Welcome to Lagos (a book review)


Readers who experience a quiet thrill upon discovering an exciting new novel are likely to encounter that sensation when they read Welcome to Lagos, Chibundu Onuzo’s second work of fiction (and her American debut), a fast-paced story of war refugees, militants and others fleeing conflict in modern- day Nigeria.

The book starts when Chike Ameobi, an officer stationed at a “barren army base” in the Niger Delta, deserts rather than participate in a mission he considers barbaric. Accompanying him is Private Yemi Oke, who shares Chike’s distaste for a commanding officer who wants to “string the scalps of his enemies into a belt.”

They begin a journey to Lagos in search of a better life. Along the way, several others join them, including Fineboy, a teenager who had joined the country’s militants to protest foreign countries taking Nigerian oil; 16-year-old Isoken, who is searching for her parents; and Oma, a woman escaping her wealthy husband, an oil industry employee who—as described in one of the novel’s many great lines—treats her like expensive shoes, “to be polished and glossed but, at the end of the day, to be trodden on.”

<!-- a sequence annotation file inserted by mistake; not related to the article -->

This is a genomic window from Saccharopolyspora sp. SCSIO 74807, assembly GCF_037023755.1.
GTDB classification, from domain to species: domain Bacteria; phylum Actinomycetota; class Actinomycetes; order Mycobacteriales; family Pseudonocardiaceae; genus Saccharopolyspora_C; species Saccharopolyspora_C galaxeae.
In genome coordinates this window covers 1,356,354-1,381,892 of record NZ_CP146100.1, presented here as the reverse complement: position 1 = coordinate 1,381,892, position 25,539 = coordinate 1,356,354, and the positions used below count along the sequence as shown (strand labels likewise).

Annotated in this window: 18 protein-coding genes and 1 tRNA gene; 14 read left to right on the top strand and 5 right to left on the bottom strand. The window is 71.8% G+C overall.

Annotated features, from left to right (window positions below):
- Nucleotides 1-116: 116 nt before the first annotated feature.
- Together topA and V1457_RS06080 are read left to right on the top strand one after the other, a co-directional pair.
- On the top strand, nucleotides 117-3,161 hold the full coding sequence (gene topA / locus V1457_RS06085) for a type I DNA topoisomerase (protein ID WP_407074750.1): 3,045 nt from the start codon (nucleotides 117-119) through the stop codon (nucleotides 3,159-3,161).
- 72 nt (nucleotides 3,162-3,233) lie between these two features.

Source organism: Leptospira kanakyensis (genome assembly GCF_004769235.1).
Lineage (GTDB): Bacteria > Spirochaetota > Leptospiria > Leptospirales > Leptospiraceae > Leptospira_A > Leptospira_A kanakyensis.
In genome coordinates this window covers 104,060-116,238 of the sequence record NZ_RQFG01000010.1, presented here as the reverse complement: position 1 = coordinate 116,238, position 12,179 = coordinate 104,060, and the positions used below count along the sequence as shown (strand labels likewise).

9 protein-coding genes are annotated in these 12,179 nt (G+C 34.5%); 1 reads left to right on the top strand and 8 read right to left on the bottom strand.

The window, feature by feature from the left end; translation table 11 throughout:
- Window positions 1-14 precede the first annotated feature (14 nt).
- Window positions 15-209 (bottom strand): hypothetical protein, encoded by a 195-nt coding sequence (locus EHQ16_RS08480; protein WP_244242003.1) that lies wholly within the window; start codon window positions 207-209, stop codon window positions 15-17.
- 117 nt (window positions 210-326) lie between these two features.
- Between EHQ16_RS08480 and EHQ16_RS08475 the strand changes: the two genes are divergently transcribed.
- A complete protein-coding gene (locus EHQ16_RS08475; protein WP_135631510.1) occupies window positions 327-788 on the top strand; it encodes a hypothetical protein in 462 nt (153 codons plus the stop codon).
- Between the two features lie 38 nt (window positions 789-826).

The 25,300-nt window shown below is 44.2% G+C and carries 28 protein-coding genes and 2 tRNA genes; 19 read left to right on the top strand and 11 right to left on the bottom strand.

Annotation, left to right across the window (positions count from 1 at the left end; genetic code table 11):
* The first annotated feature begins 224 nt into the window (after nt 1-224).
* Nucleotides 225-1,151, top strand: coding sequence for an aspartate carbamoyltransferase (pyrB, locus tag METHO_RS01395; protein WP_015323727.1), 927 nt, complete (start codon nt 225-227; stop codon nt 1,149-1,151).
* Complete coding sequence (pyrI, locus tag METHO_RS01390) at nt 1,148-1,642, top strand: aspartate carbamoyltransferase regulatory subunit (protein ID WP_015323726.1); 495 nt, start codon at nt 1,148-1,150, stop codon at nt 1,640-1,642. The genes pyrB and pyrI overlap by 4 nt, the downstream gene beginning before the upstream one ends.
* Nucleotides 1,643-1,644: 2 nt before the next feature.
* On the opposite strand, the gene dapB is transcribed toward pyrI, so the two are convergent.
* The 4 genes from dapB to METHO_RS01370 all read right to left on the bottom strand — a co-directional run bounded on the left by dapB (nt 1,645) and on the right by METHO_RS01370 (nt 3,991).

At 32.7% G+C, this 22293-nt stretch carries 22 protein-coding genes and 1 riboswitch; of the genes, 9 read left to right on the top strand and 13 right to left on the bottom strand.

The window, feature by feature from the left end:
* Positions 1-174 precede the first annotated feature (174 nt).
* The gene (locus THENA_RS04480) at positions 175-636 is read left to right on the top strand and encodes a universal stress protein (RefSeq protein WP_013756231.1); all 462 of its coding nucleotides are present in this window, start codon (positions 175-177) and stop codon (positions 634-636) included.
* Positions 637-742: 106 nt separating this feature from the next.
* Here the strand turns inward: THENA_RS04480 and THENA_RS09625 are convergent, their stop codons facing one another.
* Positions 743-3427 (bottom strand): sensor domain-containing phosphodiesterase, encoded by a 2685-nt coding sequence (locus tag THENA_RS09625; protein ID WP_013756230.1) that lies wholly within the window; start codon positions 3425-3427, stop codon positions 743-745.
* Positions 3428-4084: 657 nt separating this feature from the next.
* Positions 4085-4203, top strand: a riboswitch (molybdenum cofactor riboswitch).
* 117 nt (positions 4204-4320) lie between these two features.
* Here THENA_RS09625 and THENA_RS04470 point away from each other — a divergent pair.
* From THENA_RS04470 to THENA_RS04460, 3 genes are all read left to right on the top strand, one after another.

When they get to Lagos, they live under a bridge along with other impoverished Nigerians until Fineboy discovers an abandoned, furnished flat beneath a decrepit building. They learn that the flat belongs to Colonel Sandayo, Nigeria’s education minister, who is on the run after taking $10 million earmarked for the country’s failing schools.

Welcome to Lagos casts an entertainingly scathing eye on many aspects of Nigerian society, from oil-hungry corporations to ambitious reporters and the rivalries among ethnic groups. If some characters aren’t fully fleshed out, the novel’s breakneck pace and intricate plotting are nevertheless a treat to savor. This is a winning sophomore effort from a writer to watch.

Review by Michael Magras

Source: Bookpage


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